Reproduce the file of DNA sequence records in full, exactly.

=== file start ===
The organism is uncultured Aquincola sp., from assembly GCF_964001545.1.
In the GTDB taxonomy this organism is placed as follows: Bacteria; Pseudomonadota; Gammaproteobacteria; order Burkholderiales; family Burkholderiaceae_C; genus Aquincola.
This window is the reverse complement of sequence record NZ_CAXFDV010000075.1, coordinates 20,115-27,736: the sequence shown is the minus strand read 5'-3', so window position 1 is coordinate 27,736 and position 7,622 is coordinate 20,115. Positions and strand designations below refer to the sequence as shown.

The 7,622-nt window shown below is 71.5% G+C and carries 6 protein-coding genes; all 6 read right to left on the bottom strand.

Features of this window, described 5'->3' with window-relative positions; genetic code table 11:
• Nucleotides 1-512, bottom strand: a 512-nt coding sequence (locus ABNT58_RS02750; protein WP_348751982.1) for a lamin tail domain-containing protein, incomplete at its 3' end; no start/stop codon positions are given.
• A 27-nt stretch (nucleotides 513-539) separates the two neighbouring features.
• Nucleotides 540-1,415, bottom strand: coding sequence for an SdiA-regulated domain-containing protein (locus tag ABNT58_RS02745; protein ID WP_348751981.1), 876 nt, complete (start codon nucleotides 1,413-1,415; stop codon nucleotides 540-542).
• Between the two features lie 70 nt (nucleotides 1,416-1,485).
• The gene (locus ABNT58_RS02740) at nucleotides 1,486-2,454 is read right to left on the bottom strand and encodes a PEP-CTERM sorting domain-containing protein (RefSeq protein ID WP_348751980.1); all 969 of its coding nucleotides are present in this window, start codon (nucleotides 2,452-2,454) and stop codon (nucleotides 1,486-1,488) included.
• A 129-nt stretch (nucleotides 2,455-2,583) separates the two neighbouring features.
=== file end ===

The organism is uncultured Aquincola sp., from assembly GCF_964001545.1.
In the GTDB taxonomy this organism is placed as follows: Bacteria; Pseudomonadota; Gammaproteobacteria; order Burkholderiales; family Burkholderiaceae_C; genus Aquincola.
This window is the reverse complement of sequence record NZ_CAXFDV010000075.1, coordinates 20,115-27,736: the sequence shown is the minus strand read 5'-3', so window position 1 is coordinate 27,736 and position 7,622 is coordinate 20,115. Positions and strand designations below refer to the sequence as shown.

The 7,622-nt window shown below is 71.5% G+C and carries 6 protein-coding genes; all 6 read right to left on the bottom strand.

Features of this window, described 5'->3' with window-relative positions; genetic code table 11:
• Nucleotides 1-512, bottom strand: a 512-nt coding sequence (locus ABNT58_RS02750; protein WP_348751982.1) for a lamin tail domain-containing protein, incomplete at its 3' end; no start/stop codon positions are given.
• A 27-nt stretch (nucleotides 513-539) separates the two neighbouring features.
• Nucleotides 540-1,415, bottom strand: coding sequence for an SdiA-regulated domain-containing protein (locus tag ABNT58_RS02745; protein ID WP_348751981.1), 876 nt, complete (start codon nucleotides 1,413-1,415; stop codon nucleotides 540-542).
• Between the two features lie 70 nt (nucleotides 1,416-1,485).
• The gene (locus ABNT58_RS02740) at nucleotides 1,486-2,454 is read right to left on the bottom strand and encodes a PEP-CTERM sorting domain-containing protein (RefSeq protein ID WP_348751980.1); all 969 of its coding nucleotides are present in this window, start codon (nucleotides 2,452-2,454) and stop codon (nucleotides 1,486-1,488) included.
• A 129-nt stretch (nucleotides 2,455-2,583) separates the two neighbouring features.